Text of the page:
A young foreign correspondent's adventures amid the outset of a world war, recounted in a book and enhanced ebook. Read more
This project's funding goal was not reached on April 6, 2012.
About this project
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New to this story? After you've watched the video be sure to check out the "updates" tab above for more of Mel's fascinating story. Also don't forget that you can just click the green box that reads "Back this project" if you want to pledge. Even just a couple dollars makes a big difference.
A Journalist's Glimpse Of History
"We sit by the side of a Bataan roadway waiting — our visions of past months of war are vivid, clouded only momentarily during this waiting by thick sheets of Bataan dust rolling off the road every time a car or truck races by. We wonder for a moment when we will return — and how...."
-Melville Jacoby, March 17, 1942
Melville Jacoby never returned to Bataan. The reporter died about a month after writing these words in a cable from the Philippines. He was only 25 years old. Yet those 25 years were packed with more accomplishments than many of us can claim in twice as many years.
Your support will help me tell the story of Mel's life in a book and ebook enhanced with multimedia elements. It's a story about adventure, romance and tragedy during a time of great global upheaval. It's a perspective on a moment of history as seen from the eyes of one young journalist, and a glimpse at how that moment colors our world today.
Melville Jacoby never got to write his book. Before the attack on Pearl Harbor, Jacoby had lived with a Chinese warlord's son, met Henry Luce and worked as a stringer for Time, Life, the UPI and others. Mel quickly earned respect for his coverage of the undeclared war between Japan and China. He sent radio broadcasts and photos from the nationalists' bombed capital at Chungking; chronicled the exiled Jewish community in Shanghai; interviewed Chiang Kai-Shek and profiled Madame Chiang; and was arrested by the Japanese on suspicion of espionage. Along the way, Mel earned a masters degree from Stanford. His thesis challenged newspapers' lack of interest in the violence ravaging Asia while breathlessly covering the hostilities looming over Europe.
Amid the onset of war, Mel fell in love with fellow journalist Annalee Whitmore, one of the first female war correspondents. The two married just before Pearl Harbor, cut their honeymoon short in a dramatic escape from the Phillipines, and proceeded to cover the conflict. Five months later, Mel died alongside an Army Air Force general during a freak airfield accident. Among the grieving family he left behind were his adoring cousins, my grandmother Peggy and her sister, Jackee.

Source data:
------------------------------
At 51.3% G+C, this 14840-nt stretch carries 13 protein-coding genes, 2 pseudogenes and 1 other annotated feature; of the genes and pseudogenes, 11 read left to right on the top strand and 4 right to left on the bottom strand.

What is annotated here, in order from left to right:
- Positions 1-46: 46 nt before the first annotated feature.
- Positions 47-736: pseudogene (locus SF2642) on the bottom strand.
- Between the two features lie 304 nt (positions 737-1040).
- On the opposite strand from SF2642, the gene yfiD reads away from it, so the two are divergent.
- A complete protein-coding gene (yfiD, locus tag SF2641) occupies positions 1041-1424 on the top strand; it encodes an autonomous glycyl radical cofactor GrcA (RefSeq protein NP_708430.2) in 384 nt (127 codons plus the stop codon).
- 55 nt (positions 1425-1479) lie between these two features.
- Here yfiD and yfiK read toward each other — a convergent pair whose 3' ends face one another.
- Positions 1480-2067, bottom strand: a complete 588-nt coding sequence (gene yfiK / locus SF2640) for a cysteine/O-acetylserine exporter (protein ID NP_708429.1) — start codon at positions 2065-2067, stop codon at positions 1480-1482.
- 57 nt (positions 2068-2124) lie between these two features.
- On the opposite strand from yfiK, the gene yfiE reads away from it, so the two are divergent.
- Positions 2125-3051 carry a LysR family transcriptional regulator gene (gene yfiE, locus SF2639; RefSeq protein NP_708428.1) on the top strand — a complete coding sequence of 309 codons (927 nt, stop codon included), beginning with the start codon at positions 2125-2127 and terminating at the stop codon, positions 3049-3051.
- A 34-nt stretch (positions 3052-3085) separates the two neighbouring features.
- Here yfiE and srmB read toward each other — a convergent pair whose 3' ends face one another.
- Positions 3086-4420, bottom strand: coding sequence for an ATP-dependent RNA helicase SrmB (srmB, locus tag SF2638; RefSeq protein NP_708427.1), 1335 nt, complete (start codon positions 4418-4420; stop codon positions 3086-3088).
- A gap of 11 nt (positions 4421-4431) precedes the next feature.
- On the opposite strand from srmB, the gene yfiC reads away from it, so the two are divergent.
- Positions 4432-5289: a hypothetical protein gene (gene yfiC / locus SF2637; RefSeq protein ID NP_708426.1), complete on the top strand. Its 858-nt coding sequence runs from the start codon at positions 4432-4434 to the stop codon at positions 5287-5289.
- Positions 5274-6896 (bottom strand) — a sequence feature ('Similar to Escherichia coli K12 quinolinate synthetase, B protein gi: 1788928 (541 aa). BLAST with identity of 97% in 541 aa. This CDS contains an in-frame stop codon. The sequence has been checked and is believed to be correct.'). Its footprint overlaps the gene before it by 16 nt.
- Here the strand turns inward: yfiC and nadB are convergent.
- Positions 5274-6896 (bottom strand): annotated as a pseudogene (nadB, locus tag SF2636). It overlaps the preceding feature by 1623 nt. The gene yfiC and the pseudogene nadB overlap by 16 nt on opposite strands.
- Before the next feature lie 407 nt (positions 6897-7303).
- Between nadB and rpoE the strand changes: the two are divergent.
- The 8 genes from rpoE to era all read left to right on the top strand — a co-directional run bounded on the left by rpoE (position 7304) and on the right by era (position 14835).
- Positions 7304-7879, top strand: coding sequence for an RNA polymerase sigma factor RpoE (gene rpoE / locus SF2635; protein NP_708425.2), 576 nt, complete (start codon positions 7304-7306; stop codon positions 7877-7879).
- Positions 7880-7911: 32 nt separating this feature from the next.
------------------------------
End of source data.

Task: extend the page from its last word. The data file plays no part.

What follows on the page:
I need your help to write the book Mel never got to write.
What I've done so far, and why me?
I'm uniquely positioned to tell Mel's story. Not only do I have the memories of my grandmother and her sister, we also have all of Mel's letters to and from his mother, much of his other correspondence with editors and colleagues and lovers and friends, reporting notes, photographs from all across Asia, and other primary sources.
In addition to using this material and other research to describe Mel's life and career, I plan to ask questions about the work foreign correspondents are doing today during another era of global upheaval. I've established contact with others connected to Melville, such as the daughter of Mel's Chinese roommate when he was an exchange student, and I hope to use some of the funding from this Kickstarter project to pay for travel to consult archives, conduct interviews and do other research.
The electronic version will be published in a variety of formats, including Kindle, iBook, Nook and PDF. I may also use the soon-to-be-beta-tested publishing platform from the Atavist. Kickstarter funding will enable me to digitize Mel's old radio broadcasts, develop interactive maps and timelines describing his reporting and historic events surrounding his life and career, and produce audio and video clips of interviews with sources.
It will also involve less glamorous work involved with self-publishing these materials. To tell Mel's story properly means to tell it professionally, and that means bringing an editor on board to guide the development of this project and help me hone this story. I'll also need to collaborate with a designer to create my cover and typeset the book. Additionally, I'll be paying for printing and distribution myself, and taking the lead on marketing the project.
Wait, Bill! Why should I care?
Besides the really cool incentives that you can see to the right (and they are pretty sweet)? Besides the possibility of a fascinating story of adventure, love, tragedy and family? Besides a glimpse at history? Besides the chance for a note written with a piece of that history?
Do you ever wonder which stories news outlets are telling effectively, and which they're overlooking? Mel and other journalists of his time saw the war with Japan brewing but couldn't get newspapers to cover it adequately. What does Mel's experience teach us about the way journalists cover the world today?
Melville didn't go to China because he loved Asia. He went because his dream was to be a great journalist, but in going he fell in love — both metaphorically with the country and literally, with Annalee — and had a number of adventures along the way. Your support will help me tell his story.
Have a question? If the info above doesn't help, you can ask the project creator directly.
- (30 days)